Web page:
'Valet parking' available off Chatham Road | South China Morning Post
  • Thu
  • Feb 26, 2015
  • Updated: 3:39pm
Lai See
PUBLISHED : Tuesday, 15 July, 2014, 1:20am
UPDATED : Tuesday, 15 July, 2014, 1:20am

'Valet parking' available off Chatham Road

BIO

Howard Winn has been with the South China Morning Post for two and half years after previous stints as business editor and deputy editor of The Standard, and business editor of Asia Times. His writing has also been published in the Far Eastern Economic Review, the Wall Street Journal, and the International Herald Tribune. He writes the Lai See column which focuses on the lighter side of business.
 

We've had some follow-up from readers about last week's piece about FedEx and its practice of using its vans as mobile offices while parking them illegally in the street.

We highlighted a spot in Granville Road, Tsim Sha Tsui, but a reader writes to say that another spot used by FedEx vans is outside 7 Austin Avenue, off Chatham Road in Tsim Sha Tsui.

According to our observer, it is parked on a 2-hour parking meter every working day from early morning to late at night.

Austin Avenue is a relatively quiet street, although it has a few bars and clubs. There are parking meters on this street which cost HK$8 an hour. However, we are told these are informally supervised by "valet parking attendants".

The way this works is that if you want to park a car there all day, you have an arrangement whereby you pay these guys HK$20 an hour. For their part, they will feed the meter whenever a policeman or warden is seen approaching.

We have no direct evidence that FedEx plays along with this racket. But most others who want to park in the street find it is advisable to comply with these informal arrangements.

Suffice to say, others find FedEx's continued presence irritating since it is one less parking space for everyone else. As we remarked before, it seems an odd way for a multinational to conduct its business.

That said, another reader has remarked that compared with the likes of SF Express, he views it as the "orderly" display of private business on public grounds, while SF Express regularly converts public space into parcel distribution centres, as in lower Wyndham Street in Central. However you view it, these activities only happen because the police routinely turn a blind eye.

 

Not so happy days

Graham HY Chan & Co, the auditor of listed company Kith Holdings, has informed the company it is resigning. This, according to a stock exchange announcement, is because it says it hasn't been paid for more than 12 months.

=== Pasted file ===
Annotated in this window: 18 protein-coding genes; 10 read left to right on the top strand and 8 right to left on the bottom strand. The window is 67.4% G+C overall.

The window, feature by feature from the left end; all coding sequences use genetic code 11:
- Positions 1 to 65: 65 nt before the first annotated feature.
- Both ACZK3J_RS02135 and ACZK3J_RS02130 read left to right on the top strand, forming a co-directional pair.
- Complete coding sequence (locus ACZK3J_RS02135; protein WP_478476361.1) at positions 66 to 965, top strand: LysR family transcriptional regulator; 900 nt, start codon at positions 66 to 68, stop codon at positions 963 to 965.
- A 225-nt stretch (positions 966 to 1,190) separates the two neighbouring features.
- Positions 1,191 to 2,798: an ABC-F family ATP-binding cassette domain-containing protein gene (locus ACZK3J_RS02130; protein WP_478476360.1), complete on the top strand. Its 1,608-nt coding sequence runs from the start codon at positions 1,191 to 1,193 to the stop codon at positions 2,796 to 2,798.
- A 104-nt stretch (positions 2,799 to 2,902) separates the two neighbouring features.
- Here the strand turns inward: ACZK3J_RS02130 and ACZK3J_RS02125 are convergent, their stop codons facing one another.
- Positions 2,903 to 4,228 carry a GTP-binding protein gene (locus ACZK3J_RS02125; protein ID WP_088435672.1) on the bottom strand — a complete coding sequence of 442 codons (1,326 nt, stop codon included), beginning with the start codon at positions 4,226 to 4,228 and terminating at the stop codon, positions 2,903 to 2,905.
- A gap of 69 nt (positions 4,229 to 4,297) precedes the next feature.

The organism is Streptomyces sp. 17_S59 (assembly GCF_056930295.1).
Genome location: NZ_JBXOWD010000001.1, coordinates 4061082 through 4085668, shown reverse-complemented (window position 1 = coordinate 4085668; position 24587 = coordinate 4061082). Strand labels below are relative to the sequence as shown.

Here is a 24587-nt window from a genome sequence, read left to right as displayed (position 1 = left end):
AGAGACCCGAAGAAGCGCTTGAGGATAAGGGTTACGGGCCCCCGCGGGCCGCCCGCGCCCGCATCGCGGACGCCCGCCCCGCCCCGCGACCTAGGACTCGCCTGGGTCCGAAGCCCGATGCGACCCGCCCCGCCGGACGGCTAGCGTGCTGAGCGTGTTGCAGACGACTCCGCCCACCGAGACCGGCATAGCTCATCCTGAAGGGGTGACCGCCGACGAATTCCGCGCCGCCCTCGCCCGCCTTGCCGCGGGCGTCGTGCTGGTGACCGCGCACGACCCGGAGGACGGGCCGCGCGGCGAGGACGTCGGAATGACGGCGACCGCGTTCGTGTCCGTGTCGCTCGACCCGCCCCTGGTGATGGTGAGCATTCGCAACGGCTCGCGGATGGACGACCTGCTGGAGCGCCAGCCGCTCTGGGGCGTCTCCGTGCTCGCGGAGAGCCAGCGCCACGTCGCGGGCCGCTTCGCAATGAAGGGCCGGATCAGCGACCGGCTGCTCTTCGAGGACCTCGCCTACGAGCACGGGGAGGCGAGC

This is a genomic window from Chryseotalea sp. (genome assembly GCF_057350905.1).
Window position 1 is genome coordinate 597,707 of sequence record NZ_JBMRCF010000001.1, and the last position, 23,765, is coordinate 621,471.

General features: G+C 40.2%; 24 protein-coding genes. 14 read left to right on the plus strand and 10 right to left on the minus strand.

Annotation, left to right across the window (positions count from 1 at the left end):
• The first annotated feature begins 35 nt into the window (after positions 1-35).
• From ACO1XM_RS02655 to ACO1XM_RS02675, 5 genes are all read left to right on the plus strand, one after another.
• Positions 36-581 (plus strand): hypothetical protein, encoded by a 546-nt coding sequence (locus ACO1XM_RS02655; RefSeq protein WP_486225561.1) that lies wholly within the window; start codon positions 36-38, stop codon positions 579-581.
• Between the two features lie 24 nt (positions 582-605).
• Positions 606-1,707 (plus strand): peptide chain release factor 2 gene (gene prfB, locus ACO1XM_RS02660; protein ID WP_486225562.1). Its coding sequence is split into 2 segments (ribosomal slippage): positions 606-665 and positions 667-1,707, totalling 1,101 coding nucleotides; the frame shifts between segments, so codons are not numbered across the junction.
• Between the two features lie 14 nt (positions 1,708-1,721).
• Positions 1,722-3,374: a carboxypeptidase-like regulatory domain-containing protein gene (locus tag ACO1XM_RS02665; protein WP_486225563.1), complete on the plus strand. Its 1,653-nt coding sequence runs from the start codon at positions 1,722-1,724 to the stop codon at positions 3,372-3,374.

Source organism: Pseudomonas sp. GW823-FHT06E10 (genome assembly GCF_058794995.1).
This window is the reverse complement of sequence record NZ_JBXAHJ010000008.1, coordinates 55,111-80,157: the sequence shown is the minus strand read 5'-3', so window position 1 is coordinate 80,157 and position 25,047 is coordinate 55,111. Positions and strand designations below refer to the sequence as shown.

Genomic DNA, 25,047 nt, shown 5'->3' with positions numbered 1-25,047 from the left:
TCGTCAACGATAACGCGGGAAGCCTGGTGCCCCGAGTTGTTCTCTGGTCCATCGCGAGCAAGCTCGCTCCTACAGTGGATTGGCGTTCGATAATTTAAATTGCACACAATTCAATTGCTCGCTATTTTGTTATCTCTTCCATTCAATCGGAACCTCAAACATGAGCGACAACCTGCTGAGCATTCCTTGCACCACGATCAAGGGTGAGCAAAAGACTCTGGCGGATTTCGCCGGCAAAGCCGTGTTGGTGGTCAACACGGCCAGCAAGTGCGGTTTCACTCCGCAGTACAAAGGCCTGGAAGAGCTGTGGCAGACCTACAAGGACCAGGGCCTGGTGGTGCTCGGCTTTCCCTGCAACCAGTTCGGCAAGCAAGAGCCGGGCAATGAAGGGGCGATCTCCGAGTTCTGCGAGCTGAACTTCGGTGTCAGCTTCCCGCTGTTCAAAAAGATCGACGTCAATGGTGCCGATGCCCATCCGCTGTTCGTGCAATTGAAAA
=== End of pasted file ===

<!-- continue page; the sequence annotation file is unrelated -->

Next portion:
However, the announcement expressed this decision more diplomatically, stating it was only taken after "careful consideration of many factors including the professional risk associated with the audit, the level and recoverability of audit fees and their available internal resources in the light of current work flows".

Kith is undergoing some turmoil. Its listing has been suspended and it is in receivership.

The auditor is not the only entity owed money. Kith is being sued in the High Court by Multi-Rainbow for HK$24 million, and it faces a writ from China Rise for amounts of HK$33.3 million and HK$42 million. The Inland Revenue Department is after HK$600,000 from one of its subsidiaries, while a company called Ultimate Dream is suing Kith for vacant possession of the offices used to house its company headquarters in Hing Lung Commercial Building, in Bonham Strand East.

Despite this sombre news, there is a buyer for the company at 38 HK cents a share, which is a 45.7 per cent discount to its last traded price in December 2013 of 70 HK cents.

 

Bing has a good World Cup

Germany's World Cup win, in addition to bringing joy to Germany, was also good news for Microsoft's Bing's prediction technology. Astonishingly, it predicted the winners of all the knockout games including the final. The only result it got wrong was the Brazil vs Netherlands game for third place.

Google also had a good World Cup in predicting the outcome of all the group of 16 games, while it also predicted Germany would defeat Argentina. One key game it slipped up on was in forecasting a win for France over Germany in the quarter-finals.

 

Have you got any stories that Lai See should know about? E-mail them to howard.winn@scmp.com

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